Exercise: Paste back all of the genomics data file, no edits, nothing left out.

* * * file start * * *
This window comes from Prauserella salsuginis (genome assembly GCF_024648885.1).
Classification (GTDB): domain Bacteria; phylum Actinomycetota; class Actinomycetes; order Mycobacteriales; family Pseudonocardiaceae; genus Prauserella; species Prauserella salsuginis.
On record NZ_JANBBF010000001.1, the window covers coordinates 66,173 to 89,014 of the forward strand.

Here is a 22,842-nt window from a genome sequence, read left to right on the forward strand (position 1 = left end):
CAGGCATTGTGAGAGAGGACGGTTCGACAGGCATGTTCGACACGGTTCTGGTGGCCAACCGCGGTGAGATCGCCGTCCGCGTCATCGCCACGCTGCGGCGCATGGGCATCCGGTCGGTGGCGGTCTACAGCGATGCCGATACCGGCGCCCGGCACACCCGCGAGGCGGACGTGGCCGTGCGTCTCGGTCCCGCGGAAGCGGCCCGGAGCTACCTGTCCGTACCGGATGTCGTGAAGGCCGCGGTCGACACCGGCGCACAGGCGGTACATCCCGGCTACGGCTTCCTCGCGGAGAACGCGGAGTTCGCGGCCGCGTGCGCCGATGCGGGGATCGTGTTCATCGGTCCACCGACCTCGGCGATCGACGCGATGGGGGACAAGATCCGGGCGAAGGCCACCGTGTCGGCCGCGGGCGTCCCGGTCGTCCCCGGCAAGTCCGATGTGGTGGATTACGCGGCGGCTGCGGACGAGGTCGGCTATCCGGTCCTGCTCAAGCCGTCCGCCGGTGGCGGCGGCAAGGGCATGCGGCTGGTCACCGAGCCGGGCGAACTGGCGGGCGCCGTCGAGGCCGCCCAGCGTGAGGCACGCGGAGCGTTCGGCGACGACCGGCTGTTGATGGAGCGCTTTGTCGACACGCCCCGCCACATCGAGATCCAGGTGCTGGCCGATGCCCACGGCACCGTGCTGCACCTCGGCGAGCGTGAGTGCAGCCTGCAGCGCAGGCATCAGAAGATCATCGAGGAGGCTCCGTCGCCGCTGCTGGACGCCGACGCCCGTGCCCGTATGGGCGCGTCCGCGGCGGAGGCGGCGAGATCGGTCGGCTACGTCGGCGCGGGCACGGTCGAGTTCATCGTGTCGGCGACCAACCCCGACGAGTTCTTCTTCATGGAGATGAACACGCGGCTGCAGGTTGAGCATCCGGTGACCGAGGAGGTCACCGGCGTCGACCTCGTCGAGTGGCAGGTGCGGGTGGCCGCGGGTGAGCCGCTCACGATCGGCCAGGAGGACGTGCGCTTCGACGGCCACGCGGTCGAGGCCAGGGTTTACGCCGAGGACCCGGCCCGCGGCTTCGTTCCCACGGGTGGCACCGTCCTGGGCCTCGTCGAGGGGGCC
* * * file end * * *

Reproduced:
This window comes from Prauserella salsuginis (genome assembly GCF_024648885.1).
Classification (GTDB): domain Bacteria; phylum Actinomycetota; class Actinomycetes; order Mycobacteriales; family Pseudonocardiaceae; genus Prauserella; species Prauserella salsuginis.
On record NZ_JANBBF010000001.1, the window covers coordinates 66,173 to 89,014 of the forward strand.

Here is a 22,842-nt window from a genome sequence, read left to right on the forward strand (position 1 = left end):
CAGGCATTGTGAGAGAGGACGGTTCGACAGGCATGTTCGACACGGTTCTGGTGGCCAACCGCGGTGAGATCGCCGTCCGCGTCATCGCCACGCTGCGGCGCATGGGCATCCGGTCGGTGGCGGTCTACAGCGATGCCGATACCGGCGCCCGGCACACCCGCGAGGCGGACGTGGCCGTGCGTCTCGGTCCCGCGGAAGCGGCCCGGAGCTACCTGTCCGTACCGGATGTCGTGAAGGCCGCGGTCGACACCGGCGCACAGGCGGTACATCCCGGCTACGGCTTCCTCGCGGAGAACGCGGAGTTCGCGGCCGCGTGCGCCGATGCGGGGATCGTGTTCATCGGTCCACCGACCTCGGCGATCGACGCGATGGGGGACAAGATCCGGGCGAAGGCCACCGTGTCGGCCGCGGGCGTCCCGGTCGTCCCCGGCAAGTCCGATGTGGTGGATTACGCGGCGGCTGCGGACGAGGTCGGCTATCCGGTCCTGCTCAAGCCGTCCGCCGGTGGCGGCGGCAAGGGCATGCGGCTGGTCACCGAGCCGGGCGAACTGGCGGGCGCCGTCGAGGCCGCCCAGCGTGAGGCACGCGGAGCGTTCGGCGACGACCGGCTGTTGATGGAGCGCTTTGTCGACACGCCCCGCCACATCGAGATCCAGGTGCTGGCCGATGCCCACGGCACCGTGCTGCACCTCGGCGAGCGTGAGTGCAGCCTGCAGCGCAGGCATCAGAAGATCATCGAGGAGGCTCCGTCGCCGCTGCTGGACGCCGACGCCCGTGCCCGTATGGGCGCGTCCGCGGCGGAGGCGGCGAGATCGGTCGGCTACGTCGGCGCGGGCACGGTCGAGTTCATCGTGTCGGCGACCAACCCCGACGAGTTCTTCTTCATGGAGATGAACACGCGGCTGCAGGTTGAGCATCCGGTGACCGAGGAGGTCACCGGCGTCGACCTCGTCGAGTGGCAGGTGCGGGTGGCCGCGGGTGAGCCGCTCACGATCGGCCAGGAGGACGTGCGCTTCGACGGCCACGCGGTCGAGGCCAGGGTTTACGCCGAGGACCCGGCCCGCGGCTTCGTTCCCACGGGTGGCACCGTCCTGGGCCTCGTCGAGGGGGCC